0.050

0.030

5

0.040

0.040

0.087

0.100

0.020

0.060

0.020

0.046

6

0.070

0.070

0.097

0.104

0.037

0.030

\(-0.023\)

0.016

7

0.074

0.074

0.135

0.108

0.027

0.033

0.000

\(-0.020\)

8

0.084

0.084

0.071

0.057

\(-0.023\)

0.010

\(-0.010\)

\(-0.037\)

The sequences of candlesticks consist of one element

Table 2

Prediction quality function \(Q\) as dependent on the number of nearest neighbors \(k\) and the forecast depth \(N\) for the shares of Alior Bank

\( N \backslash k\)

1

2

3

4

5

6

7

8

1

\(-0.067\)

\(-0.040\)

\(-0.053\)

0.013

\(-0.100\)

\(-0.026\)

\(-0.134\)

\(-0.026\)

2

\(-0.050\)

\(-0.043\)

0.043

0.016

\(-0.023\)

\(-0.010\)

0.003

\(-0.023\)

3

\(-0.094\)

\(-0.081\)

\(-0.060\)

\(-0.033\)

0.013

\(-0.013\)

\(-0.006\)

\(-0.060\)

4

\(-0.057\)

\(-0.044\)

0.003

0.010

\(-0.030\)

0.010

0.016

0.003

5

\(-0.013\)

\(-0.013\)

\(-0.020\)

\(-0.020\)

\(-0.040\)

0.000

\(-0.047\)

\(-0.006\)

6

\(-0.030\)

\(-0.030\)

0.030

0.030

\(-0.023\)

\(-0.023\)

0.017

0.010

7

\(-0.020\)

\(-0.020\)

0.013

0.020

\(-0.047\)

\(-0.027\)

0.020

\(-0.020\)

8

\(-0.044\)

\(-0.044\)

\(-0.003\)

0.003

\(-0.072\)

\(-0.051\)

\(-0.058\)

\(-0.099\)

The sequences of candlesticks consist of five elements

Table 3

Prediction quality function \(Q\) as dependent on the number of nearest neighbors \(k\) and the forecast depth \(N\) for the shares of KGHM Polish Copper

\( N \backslash k\)

1

2

3

4

5

6

7

8

1

\(-0.101\)

\(-0.060\)

\(-0.049\)

\(-0.057\)

\(-0.059\)

\(-0.048\)

\(-0.057\)

\(-0.051\)

2

\(-0.024\)

\(-0.011\)

\(-0.015\)

\(-0.001\)

\(-0.010\)

\(-0.021\)

\(-0.020\)

\(-0.005\)

3

\(-0.003\)

0.002

\(-0.001\)

0.007

\(-0.001\)

\(-0.011\)

0.003

0.011

4

0.014

0.021

0.016

0.018

0.006

0.009

0.008

0.019

5

0.017

0.021

0.019

0.022

0.002

0.010

0.007

0.005

6

0.012

0.014

0.016

0.020

0.014

0.009

0.016

0.010

7

0.012

0.016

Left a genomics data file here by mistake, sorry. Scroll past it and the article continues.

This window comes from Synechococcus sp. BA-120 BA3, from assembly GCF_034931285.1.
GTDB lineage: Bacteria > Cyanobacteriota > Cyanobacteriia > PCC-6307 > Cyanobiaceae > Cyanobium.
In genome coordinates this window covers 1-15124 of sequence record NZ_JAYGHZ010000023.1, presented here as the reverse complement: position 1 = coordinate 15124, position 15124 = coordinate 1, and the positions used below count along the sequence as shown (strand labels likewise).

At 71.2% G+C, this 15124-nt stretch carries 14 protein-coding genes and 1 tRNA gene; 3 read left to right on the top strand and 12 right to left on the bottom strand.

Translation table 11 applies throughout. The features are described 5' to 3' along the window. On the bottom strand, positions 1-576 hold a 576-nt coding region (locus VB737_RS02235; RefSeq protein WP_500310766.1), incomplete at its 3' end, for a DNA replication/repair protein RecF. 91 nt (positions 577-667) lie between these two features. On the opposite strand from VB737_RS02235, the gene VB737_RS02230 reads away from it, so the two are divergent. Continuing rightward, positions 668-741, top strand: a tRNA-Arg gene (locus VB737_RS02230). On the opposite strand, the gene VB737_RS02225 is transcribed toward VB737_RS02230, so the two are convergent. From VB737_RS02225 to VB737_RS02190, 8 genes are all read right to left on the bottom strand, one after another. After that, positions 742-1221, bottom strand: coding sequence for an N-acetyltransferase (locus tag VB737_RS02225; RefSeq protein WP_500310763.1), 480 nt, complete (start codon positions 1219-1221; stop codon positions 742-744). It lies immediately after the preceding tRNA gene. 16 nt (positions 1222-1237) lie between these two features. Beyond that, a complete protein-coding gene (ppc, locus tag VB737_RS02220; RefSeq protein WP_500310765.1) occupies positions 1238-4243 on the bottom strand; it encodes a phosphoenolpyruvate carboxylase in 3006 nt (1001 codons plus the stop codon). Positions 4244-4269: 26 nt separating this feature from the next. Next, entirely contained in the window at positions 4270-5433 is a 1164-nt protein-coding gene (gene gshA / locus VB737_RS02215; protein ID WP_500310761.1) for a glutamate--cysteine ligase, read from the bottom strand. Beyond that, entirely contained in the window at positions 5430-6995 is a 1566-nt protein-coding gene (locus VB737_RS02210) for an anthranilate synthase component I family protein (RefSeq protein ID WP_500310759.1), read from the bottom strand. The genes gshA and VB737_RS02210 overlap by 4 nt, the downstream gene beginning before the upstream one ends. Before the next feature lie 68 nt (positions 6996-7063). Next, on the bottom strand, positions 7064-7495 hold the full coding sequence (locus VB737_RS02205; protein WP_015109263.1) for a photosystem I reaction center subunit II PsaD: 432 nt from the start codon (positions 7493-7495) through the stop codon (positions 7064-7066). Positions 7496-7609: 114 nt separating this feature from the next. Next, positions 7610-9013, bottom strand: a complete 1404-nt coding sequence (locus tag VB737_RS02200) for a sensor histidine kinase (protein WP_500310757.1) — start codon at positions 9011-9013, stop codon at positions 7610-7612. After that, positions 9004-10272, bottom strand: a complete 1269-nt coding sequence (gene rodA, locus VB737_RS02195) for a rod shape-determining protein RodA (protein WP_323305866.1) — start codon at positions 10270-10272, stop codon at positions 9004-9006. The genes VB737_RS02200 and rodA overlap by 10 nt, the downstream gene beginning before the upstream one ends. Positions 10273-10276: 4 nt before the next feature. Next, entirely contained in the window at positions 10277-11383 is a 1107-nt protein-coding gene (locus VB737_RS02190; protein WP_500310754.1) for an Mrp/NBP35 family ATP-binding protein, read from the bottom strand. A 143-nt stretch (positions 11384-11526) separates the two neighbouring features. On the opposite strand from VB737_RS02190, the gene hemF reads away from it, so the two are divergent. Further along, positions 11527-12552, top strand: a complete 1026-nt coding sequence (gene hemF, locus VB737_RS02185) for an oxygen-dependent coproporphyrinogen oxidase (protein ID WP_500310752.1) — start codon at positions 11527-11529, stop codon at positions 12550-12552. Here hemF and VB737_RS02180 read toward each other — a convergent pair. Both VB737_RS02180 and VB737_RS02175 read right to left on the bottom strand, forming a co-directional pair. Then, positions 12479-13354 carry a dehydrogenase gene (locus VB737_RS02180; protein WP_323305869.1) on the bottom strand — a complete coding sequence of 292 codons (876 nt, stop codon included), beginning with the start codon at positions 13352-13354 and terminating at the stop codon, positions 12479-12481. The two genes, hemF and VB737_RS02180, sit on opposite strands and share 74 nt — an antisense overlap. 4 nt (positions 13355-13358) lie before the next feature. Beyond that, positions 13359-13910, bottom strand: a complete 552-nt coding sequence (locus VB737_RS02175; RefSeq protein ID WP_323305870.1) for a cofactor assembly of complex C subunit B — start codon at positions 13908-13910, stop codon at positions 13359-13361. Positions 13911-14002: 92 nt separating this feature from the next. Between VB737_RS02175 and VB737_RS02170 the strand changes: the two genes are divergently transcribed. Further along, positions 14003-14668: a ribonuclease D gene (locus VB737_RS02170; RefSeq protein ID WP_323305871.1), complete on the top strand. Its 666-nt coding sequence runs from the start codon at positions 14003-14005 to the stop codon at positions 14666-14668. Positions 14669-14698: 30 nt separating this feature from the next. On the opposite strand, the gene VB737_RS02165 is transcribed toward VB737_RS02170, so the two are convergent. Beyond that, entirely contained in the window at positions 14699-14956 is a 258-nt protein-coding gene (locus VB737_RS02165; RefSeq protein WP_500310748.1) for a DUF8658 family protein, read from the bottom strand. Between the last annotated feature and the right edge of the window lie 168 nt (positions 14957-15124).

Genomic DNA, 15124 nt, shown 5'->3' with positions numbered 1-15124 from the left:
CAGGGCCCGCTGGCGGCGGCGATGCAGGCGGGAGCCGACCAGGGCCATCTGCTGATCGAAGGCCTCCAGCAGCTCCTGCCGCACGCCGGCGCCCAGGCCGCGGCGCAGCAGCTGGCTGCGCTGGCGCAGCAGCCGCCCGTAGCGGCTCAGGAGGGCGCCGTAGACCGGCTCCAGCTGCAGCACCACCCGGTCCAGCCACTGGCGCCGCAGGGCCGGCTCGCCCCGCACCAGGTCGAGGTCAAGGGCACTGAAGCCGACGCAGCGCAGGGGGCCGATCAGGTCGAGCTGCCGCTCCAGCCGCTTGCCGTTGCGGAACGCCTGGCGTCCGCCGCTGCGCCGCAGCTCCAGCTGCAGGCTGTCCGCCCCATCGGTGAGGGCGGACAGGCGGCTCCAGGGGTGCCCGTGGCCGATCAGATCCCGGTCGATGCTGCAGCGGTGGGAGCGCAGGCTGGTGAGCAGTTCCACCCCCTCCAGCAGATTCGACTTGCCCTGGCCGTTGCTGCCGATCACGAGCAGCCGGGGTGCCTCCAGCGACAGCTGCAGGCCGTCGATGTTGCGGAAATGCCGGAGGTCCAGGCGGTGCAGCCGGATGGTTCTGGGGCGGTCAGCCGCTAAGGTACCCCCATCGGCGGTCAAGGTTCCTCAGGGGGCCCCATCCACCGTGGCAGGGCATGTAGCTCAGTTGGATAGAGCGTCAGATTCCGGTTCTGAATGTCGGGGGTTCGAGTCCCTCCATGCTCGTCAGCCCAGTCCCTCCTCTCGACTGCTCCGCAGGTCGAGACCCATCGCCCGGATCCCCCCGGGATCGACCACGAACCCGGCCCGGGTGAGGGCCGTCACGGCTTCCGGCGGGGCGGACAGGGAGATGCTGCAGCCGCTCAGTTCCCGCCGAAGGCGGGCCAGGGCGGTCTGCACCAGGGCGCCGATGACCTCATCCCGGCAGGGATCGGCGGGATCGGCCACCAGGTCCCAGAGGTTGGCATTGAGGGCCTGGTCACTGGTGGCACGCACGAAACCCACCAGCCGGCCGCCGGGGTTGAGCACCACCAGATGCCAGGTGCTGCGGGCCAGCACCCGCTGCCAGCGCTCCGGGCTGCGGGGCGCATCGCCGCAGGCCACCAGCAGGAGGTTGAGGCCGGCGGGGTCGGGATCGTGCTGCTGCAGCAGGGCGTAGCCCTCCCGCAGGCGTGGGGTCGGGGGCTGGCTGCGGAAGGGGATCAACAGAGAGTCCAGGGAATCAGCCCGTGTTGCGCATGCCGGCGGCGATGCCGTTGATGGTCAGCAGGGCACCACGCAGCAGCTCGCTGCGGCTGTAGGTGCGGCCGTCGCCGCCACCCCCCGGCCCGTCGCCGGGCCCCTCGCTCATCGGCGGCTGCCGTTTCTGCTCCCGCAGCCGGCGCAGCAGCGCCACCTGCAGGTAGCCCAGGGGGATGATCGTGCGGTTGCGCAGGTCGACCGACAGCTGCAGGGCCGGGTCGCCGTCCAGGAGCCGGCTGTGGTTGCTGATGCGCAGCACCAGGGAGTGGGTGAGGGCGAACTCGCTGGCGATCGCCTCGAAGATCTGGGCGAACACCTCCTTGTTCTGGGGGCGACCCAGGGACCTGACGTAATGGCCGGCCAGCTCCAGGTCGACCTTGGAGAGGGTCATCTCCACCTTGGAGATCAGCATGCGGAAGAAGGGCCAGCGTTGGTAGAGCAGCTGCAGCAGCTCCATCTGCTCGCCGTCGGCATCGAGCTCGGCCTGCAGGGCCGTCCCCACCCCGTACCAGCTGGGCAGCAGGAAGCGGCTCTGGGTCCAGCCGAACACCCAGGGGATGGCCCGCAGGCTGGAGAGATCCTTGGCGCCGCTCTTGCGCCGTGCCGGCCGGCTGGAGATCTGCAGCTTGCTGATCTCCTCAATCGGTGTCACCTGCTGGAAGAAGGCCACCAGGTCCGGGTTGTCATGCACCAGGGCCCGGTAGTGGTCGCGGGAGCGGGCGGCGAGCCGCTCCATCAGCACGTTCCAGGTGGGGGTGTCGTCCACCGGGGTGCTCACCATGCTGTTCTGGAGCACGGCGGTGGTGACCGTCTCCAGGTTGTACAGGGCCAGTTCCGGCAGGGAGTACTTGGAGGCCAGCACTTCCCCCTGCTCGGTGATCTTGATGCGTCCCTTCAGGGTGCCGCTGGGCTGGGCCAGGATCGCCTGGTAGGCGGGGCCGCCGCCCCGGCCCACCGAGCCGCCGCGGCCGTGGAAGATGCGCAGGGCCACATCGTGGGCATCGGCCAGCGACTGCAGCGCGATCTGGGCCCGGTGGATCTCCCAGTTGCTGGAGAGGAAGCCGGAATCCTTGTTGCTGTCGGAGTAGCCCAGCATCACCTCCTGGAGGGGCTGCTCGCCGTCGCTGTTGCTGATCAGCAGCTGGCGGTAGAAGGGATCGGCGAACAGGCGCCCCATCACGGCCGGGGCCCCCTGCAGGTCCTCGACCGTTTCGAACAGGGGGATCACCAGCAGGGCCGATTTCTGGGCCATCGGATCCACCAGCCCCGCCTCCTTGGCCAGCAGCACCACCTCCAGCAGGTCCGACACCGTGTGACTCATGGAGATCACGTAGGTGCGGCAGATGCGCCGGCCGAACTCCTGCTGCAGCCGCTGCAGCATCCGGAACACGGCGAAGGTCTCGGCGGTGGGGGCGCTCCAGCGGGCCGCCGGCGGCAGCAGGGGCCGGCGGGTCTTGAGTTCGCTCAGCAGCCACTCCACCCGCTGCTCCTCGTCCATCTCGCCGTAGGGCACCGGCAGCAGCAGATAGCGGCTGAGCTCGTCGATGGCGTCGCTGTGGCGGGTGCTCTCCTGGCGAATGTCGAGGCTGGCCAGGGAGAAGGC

0.006

0.006

0.016

0.011

0.018

0.011

8

0.003

0.004

\(-0.002\)

0.000

0.010

0.012

0.014

0.011

The sequences of candlesticks consist of one element

Table 4

Prediction quality function \(Q\) as dependent on the number of nearest neighbors \(k\) and the forecast depth \(N\) for the shares of KGHM Polish Copper

\( N \backslash k\)

1

2

3

4

5

6

7

8

1

\(-0.107\)

\(-0.058\)

\(-0.041\)

\(-0.038\)

\(-0.039\)

\(-0.039\)

\(-0.034\)

\(-0.031\)

2

\(-0.032\)

\(-0.019\)

\(-0.004\)

\(-0.011\)

\(-0.007\)

\(-0.009\)

0.002

0.000

3

\(-0.006\)

0.005

0.015

0.014

0.026

0.016

0.023

0.016

4

\(-0.010\)

\(-0.005\)

0.016

0.011

0.007

\(-0.006\)

\(-0.001\)

0.006

5

0.001

0.009

0.025

0.021

0.029

0.008

0.008

0.011

6

\(-0.015\)

\(-0.013\)

0.006

\(-0.003\)

\(-0.011\)

\(-0.015\)

\(-0.006\)

\(-0.011\)

7

\(-0.007\)

\(-0.001\)

0.012

0.001

0.003

\(-0.001\)

\(-0.010\)

0.000

8

\(-0.004\)

\(-0.002\)

0.016

0.007

0.014

0.014

0.004

0.016

The sequences of candlestick consist of five elements

The obvious conclusion one can draw from Tables 1, 2, 3, and 4 is that the overall predictive power of the Japanese candlesticks is very well approximated by zero. In fact, of many thousands of numbers like the above that we obtained for \(Q\) from our numerical procedures, there have been only a few larger than 0.1. What is perhaps a little astonishing is the fact that forecasts based on a single candlestick may actually work better than those based on five sticks.